Grab a cardboard base, a ruler and a pencil and make marks 5cm apart across the length of the board and draw in all the lines. See the diagram below:

how to mark the base of the agamograph

Let’s stick the Agamograph to the base

Start on one of the ends and stick the end you folded back earlier on to the under side of the base and turn the whole thing over. You may need to use a piece of tape to hold it down.

Turn it over and make sure that the Agamograph can fold easily over the cardboard.

Put glue along the first pencil line. Fold the Agamograph over so you can place the fold into the glue and hold it in place briefly.

Do this for the rest of the folds until you reach the end.

Turn the whole thing over and use the side of the ruler to push each fold into the glue to help ensure it is really stuck down.

Turn the Agamograph upside down again and glue the other end piece to the underside of the base.

It should look like this after gluing everything down. See below:

Side diagram of agamograph
Finished agamograph

Your Valentine’s Day Agamograph masterpiece is ready!

Making a Custom Agamograph for Valentine’s Day

Let’s look at the process of making an Agamograph that you have designed yourself if you are artistic or using the black and white template that you can color yourself. This is a great way to make your very own unique designs. You can even pair up with a friend and combine your art works into one optical illusion!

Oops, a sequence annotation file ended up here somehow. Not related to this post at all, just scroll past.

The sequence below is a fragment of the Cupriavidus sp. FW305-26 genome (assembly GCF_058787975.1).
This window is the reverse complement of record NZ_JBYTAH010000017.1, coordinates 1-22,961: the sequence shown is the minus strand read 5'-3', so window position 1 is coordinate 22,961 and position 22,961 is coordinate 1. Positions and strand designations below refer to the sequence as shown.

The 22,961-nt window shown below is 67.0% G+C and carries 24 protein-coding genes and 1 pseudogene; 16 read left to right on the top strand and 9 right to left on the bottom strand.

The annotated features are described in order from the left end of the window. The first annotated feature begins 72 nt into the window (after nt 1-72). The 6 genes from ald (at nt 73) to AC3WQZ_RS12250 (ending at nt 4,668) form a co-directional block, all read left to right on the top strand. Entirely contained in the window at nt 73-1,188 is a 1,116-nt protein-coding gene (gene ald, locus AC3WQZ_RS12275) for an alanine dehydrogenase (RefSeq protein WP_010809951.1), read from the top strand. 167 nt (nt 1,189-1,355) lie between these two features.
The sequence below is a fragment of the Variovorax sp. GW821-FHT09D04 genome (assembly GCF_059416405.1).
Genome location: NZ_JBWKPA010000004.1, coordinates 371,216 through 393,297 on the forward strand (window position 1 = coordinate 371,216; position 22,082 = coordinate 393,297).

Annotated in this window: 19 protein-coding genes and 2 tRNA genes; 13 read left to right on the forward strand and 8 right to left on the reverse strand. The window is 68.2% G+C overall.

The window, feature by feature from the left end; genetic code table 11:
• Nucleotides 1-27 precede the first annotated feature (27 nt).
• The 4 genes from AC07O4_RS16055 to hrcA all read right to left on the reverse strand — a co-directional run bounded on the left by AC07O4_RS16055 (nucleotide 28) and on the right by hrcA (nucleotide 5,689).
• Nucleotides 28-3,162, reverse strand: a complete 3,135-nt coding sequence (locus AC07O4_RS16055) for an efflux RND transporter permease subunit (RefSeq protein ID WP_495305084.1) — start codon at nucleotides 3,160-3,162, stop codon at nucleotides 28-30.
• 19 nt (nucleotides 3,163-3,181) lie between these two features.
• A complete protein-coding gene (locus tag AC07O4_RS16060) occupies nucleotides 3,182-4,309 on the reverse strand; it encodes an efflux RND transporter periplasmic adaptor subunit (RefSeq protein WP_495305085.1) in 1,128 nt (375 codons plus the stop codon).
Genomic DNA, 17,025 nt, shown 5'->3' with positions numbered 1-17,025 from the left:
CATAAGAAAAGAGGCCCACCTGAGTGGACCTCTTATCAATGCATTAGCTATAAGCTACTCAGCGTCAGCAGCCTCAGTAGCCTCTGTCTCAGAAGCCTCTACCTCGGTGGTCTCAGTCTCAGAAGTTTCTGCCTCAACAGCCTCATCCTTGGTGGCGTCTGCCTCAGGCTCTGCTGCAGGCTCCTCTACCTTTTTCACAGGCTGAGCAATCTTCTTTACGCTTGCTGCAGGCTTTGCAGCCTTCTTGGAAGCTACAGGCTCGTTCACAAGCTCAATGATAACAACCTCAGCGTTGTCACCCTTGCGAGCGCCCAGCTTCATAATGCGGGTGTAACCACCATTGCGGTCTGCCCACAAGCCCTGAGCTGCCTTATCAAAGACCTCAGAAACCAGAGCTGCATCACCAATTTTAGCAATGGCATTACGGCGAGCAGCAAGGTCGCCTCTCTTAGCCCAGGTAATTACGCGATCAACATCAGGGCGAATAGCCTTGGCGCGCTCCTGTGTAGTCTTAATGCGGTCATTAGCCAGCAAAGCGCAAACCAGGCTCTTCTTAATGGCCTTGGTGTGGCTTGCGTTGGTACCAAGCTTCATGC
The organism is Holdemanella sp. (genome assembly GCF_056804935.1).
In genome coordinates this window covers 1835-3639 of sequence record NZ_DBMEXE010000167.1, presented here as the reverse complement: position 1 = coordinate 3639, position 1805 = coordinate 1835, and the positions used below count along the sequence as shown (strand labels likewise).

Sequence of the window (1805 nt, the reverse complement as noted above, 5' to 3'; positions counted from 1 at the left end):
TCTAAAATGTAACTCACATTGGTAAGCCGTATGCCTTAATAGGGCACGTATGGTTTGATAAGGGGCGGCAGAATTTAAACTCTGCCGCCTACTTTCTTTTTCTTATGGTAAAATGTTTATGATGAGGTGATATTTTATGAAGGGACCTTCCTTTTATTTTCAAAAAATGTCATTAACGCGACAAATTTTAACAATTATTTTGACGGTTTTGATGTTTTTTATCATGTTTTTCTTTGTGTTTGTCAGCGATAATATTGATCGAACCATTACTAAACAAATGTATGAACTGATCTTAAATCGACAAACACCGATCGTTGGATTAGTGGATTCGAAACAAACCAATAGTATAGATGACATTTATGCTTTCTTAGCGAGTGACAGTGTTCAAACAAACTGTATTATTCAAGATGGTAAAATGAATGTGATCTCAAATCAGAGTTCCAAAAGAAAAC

You will once again want to use cardstock to make your designs or color. It is best to not use paints or any coloring medium that will crack when you fold the cardstock.

Once you have completed your designs or colored templates B1 and B2, cut along all the solid lines.

Now cut along all the dotted lines on both pictures. You should have six pieces for each picture.

Get the two blank templates C1 and C2.

All the pieces from the first picture are going to be glued to the template where it is marked “1” and the pieces from the second picture will be glued where it is marked “2”.

When all the pieces have been glued down, cut along all the solid lines and glue the pieces together 1 where it shows “GLUE 2ND PIECE ON THIS SIDE”.

Score the dotted lines and fanfold all the sections like you did with the first Agamograph.
For the last step, mark the lines on the base and stick the whole thing onto the base as before.

Finally, hang it up and step back from your artwork and experience this amazing optical illusion!

Questions for Students

Stand in front of the Agamograph and describe what do you see?

What do you see when you move over to the left side of the Agamograph?

What do you see when you move over to the right side of the Agamograph?

Use your creativity and think about changes would make to your project and the optical illusion better?

Agamographs are amazing examples of kinetic images which are an optical illusion.

More Agamograph Ideas

Did you love making this Agamograph project? Try making even more Agamograph kinetic art.

Get creative and give it a go!

Valentine's Optical Illusion Project making Agamograph Kinetic Art